By Alex DeMetrick

CONOWINGO, Md. (WJZ) — The amount of rain Maryland has seen this week means a lot of swollen rivers due to runoff.

Among them is the Susquehanna River.

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Even if all our recent rain lets up, the effects from all that water are far from over.

To ease pressure on Conowingo Dam, 15 spill gates were opened and it is anticipated 18 will be opened by 12 p.m. Thursday. With all that unleashed power comes genuine worry.

According to Rob Newberry, the chairman of the Delmarva Fisheries Association, it’s about the “catastrophic impact this is going to have downstream for the commercial fisheries and the environment here in the Chesapeake Bay.”

The worry centers on what’s behind the dam.

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According to Charles Macleod with the Clean Chesapeake Coalition “above Conowingo Dam is a 14-mile reservoir that for the last 90 years has been filling with sediment that’s contaminated with other pollutants.”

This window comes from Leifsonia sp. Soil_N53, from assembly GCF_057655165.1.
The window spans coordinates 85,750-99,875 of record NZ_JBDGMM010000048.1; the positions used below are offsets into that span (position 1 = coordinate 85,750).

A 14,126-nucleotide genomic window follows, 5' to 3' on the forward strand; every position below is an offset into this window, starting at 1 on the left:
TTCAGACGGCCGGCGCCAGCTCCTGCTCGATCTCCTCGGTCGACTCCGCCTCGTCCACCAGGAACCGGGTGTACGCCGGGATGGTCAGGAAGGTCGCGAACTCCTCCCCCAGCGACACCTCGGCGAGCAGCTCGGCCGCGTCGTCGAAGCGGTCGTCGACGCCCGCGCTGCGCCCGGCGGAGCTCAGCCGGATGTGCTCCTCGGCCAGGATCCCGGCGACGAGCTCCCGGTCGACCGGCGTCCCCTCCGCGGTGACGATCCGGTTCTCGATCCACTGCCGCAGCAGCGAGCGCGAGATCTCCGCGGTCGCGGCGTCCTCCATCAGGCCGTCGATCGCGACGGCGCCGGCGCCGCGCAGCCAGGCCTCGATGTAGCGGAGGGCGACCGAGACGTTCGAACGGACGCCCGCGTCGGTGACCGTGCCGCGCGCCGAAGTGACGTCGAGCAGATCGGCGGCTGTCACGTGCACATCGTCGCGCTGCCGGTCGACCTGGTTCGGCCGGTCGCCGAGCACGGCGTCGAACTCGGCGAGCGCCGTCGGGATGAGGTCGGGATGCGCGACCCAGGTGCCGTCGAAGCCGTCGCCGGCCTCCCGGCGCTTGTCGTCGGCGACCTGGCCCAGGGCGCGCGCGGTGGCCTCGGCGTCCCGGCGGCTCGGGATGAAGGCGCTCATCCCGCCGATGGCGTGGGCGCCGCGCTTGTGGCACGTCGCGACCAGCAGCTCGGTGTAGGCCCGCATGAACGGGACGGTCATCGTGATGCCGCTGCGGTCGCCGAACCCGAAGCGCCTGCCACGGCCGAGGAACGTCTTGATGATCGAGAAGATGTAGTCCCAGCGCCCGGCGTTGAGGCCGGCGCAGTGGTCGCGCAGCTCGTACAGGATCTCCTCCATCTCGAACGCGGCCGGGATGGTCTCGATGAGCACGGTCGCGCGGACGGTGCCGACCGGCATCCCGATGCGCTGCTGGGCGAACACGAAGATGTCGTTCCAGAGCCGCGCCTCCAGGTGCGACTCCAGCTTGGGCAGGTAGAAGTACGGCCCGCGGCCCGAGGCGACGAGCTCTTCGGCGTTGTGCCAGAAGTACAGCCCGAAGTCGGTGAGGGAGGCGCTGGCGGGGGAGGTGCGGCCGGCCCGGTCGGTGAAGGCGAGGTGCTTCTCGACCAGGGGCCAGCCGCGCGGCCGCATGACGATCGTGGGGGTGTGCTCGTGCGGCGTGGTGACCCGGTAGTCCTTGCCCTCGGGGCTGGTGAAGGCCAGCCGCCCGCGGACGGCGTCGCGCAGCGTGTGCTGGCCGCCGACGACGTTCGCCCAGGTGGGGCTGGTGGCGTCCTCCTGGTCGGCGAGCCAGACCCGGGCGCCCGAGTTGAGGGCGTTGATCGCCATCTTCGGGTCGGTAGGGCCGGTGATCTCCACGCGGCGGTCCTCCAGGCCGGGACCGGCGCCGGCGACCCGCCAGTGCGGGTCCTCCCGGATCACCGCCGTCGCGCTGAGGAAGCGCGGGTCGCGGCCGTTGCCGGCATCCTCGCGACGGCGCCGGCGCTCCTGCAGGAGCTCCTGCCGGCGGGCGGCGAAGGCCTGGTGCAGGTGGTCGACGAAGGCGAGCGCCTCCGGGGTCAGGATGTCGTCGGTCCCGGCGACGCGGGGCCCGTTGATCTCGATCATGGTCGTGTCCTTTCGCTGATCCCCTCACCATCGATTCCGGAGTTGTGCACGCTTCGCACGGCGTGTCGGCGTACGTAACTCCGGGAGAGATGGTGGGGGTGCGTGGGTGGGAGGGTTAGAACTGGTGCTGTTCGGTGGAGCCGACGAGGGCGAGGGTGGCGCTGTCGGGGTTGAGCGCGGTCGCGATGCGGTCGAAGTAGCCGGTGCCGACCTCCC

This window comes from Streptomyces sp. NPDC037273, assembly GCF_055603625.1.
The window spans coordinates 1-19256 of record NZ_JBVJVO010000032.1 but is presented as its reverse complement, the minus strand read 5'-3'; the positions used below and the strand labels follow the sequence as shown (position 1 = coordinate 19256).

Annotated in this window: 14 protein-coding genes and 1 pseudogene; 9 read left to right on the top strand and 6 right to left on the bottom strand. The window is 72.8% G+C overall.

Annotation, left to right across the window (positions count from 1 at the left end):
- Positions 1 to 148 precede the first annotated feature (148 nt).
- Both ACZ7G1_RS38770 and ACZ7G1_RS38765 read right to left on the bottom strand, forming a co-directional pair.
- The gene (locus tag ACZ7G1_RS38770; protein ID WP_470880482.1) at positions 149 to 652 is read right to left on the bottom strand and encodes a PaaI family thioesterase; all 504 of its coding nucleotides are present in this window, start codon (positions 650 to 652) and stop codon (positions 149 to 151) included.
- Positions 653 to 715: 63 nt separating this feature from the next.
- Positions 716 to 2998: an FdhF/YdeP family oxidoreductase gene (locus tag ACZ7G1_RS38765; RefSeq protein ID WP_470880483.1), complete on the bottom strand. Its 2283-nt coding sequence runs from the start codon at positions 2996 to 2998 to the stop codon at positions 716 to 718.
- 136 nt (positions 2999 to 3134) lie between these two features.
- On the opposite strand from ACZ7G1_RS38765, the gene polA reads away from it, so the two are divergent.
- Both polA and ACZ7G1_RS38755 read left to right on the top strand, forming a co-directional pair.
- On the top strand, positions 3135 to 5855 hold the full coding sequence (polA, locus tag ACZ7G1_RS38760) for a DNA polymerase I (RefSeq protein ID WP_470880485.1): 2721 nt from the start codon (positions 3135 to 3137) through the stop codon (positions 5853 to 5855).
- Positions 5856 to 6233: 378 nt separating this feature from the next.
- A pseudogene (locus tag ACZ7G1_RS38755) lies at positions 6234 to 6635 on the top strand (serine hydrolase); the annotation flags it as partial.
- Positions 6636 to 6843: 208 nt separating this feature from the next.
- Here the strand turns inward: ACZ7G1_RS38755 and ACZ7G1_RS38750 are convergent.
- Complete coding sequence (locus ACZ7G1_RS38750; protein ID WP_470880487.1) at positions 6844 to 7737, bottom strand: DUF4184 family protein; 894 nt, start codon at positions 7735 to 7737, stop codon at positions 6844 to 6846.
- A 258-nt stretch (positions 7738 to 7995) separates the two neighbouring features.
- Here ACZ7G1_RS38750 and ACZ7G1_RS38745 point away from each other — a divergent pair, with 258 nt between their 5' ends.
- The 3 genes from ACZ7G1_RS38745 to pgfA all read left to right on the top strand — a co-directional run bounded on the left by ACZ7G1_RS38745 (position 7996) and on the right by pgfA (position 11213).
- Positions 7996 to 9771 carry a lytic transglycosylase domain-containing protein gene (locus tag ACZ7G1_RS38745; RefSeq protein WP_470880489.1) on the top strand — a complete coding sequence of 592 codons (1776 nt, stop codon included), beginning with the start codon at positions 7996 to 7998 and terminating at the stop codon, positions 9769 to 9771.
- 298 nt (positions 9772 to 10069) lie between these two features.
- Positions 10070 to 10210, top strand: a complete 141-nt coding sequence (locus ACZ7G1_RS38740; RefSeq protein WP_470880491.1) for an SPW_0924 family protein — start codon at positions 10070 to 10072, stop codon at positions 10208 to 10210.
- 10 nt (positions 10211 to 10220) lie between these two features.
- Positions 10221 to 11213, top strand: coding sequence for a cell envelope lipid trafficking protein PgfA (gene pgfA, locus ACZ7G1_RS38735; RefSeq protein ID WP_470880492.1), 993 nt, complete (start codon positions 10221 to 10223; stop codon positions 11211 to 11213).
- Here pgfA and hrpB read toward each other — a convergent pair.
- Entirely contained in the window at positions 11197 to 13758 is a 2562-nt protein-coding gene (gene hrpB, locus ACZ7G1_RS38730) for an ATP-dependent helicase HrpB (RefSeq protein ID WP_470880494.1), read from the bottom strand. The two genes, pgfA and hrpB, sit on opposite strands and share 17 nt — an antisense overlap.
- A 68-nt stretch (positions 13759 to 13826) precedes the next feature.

In 2011, Tropical Storm Lee sent a sediment plume down the Bay to the Potomac River, devastating the upper part of the bay. Conditions could be shaping up to do it again, as trapped sediment gets scoured out of the reservoir.

“This volume of water and the turbulence grabs what’s up there and hurls it into the Bay,” says Macleod.

“There’s going to be millions of tons of sediment coming down the bay, covering oysters, what crabs can’t get out of the way,” a very concerned Newberry added, “It’s going to drive the fish, it’s going to destroy the grasses and it’s going to be an epic problem.”

And there is a very real possibility more spill gates will be opened in the days ahead.

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